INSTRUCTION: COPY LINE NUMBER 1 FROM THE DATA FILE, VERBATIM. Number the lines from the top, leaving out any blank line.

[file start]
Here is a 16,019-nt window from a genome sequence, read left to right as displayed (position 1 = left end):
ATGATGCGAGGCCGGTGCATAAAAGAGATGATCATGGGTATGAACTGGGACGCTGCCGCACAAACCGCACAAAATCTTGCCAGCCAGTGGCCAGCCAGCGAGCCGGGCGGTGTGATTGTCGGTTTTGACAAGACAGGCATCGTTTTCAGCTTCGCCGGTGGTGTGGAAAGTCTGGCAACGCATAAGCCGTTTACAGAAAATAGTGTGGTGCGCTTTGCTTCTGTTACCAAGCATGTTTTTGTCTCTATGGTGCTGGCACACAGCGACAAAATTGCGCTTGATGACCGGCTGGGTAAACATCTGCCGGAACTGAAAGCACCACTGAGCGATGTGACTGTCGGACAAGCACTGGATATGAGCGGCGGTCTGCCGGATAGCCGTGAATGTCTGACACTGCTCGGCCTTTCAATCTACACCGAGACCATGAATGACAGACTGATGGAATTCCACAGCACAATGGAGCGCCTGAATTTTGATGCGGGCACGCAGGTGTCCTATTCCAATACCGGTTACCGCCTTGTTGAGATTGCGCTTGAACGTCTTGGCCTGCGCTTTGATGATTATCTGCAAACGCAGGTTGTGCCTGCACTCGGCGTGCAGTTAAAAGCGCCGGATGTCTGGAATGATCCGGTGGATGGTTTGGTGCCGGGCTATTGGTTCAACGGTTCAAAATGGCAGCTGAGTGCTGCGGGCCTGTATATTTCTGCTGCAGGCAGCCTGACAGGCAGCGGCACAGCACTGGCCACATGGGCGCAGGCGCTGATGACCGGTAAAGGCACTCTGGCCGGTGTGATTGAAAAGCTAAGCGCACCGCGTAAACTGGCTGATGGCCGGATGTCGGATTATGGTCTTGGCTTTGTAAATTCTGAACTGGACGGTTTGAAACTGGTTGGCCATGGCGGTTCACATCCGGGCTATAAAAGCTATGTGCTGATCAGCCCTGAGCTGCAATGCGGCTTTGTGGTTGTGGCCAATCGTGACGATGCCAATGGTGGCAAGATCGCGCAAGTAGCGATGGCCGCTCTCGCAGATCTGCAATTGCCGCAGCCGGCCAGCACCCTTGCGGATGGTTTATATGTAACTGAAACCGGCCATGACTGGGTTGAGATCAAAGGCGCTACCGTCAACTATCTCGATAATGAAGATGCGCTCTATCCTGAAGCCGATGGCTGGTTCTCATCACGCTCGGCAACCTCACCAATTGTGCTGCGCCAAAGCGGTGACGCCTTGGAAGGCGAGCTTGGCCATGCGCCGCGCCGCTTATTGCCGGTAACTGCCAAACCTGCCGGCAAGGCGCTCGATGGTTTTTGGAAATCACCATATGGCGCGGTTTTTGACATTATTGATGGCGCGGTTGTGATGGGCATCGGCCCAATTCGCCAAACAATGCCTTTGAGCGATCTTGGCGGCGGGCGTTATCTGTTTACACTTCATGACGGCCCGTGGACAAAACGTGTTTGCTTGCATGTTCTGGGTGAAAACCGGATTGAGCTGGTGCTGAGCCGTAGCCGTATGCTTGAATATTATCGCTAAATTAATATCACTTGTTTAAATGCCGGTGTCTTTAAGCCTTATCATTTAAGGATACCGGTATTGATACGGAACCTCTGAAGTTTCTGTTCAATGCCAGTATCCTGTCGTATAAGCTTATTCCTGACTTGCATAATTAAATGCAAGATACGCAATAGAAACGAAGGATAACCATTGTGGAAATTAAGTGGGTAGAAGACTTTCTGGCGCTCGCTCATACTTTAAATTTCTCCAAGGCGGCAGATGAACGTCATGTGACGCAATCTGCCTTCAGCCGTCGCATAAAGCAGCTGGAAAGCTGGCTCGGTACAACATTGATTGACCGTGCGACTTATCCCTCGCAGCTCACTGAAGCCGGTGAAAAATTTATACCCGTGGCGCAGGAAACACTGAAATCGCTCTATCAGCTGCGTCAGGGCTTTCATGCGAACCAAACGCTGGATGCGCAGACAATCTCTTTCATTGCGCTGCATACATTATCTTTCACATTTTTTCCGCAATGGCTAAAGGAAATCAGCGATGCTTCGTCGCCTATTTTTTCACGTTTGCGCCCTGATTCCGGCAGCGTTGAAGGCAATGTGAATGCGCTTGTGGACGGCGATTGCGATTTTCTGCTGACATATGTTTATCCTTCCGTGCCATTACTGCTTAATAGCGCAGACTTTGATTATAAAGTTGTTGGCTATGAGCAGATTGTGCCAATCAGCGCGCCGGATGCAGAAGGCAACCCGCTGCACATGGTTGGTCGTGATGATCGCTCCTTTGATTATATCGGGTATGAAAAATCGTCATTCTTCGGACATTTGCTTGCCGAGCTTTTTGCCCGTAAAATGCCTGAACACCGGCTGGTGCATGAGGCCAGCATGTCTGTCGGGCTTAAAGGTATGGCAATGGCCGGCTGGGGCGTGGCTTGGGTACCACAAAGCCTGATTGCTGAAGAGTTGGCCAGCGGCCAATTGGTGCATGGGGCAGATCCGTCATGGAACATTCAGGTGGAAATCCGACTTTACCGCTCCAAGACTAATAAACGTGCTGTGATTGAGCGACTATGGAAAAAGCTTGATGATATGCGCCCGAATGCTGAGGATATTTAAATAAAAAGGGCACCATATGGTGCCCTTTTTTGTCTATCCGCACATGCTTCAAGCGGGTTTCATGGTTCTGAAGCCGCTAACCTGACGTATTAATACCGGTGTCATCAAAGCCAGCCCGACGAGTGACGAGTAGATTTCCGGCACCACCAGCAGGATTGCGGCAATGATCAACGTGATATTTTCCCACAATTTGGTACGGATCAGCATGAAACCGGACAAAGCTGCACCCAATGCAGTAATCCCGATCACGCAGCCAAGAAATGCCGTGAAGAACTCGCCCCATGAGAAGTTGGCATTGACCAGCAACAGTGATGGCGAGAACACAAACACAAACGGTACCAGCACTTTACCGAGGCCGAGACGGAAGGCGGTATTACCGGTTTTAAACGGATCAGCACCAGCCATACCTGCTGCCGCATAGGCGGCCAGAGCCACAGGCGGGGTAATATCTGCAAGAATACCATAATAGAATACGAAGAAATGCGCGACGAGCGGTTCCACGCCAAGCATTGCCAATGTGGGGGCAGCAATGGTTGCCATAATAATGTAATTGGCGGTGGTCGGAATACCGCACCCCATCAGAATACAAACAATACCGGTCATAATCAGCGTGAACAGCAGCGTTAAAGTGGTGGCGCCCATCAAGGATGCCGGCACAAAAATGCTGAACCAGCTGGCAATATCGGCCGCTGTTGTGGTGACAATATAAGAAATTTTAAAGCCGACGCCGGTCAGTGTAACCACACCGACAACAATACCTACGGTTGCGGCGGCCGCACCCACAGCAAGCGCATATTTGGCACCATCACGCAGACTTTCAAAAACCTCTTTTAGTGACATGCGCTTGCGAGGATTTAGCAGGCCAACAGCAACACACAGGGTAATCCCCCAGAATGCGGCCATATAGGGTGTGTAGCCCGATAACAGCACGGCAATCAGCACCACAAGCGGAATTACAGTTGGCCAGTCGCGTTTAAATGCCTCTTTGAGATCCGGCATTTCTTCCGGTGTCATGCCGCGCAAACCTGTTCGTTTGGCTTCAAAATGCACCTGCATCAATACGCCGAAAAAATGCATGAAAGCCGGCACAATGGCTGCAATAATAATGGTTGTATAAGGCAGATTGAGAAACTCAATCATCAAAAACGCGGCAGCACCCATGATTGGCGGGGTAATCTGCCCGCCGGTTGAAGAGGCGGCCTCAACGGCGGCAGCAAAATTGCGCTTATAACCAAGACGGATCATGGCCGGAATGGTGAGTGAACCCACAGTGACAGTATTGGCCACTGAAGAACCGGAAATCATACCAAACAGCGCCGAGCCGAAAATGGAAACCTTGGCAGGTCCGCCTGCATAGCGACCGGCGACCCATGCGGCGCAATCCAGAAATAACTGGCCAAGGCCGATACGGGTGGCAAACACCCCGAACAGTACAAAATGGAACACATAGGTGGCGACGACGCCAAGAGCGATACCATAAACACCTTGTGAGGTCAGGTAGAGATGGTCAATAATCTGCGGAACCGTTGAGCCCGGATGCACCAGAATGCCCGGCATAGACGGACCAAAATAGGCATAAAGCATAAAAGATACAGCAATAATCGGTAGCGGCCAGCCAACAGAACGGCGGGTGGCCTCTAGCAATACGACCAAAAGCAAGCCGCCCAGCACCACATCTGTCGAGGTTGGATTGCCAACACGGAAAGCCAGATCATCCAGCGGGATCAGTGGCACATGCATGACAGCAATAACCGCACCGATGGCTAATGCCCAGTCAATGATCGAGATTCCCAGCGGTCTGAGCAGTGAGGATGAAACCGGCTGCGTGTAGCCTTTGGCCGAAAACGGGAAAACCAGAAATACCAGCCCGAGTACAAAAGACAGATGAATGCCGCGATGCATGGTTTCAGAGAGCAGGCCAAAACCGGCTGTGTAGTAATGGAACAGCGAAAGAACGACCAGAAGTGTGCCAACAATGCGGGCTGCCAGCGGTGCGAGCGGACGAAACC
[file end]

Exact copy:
Here is a 16,019-nt window from a genome sequence, read left to right as displayed (position 1 = left end):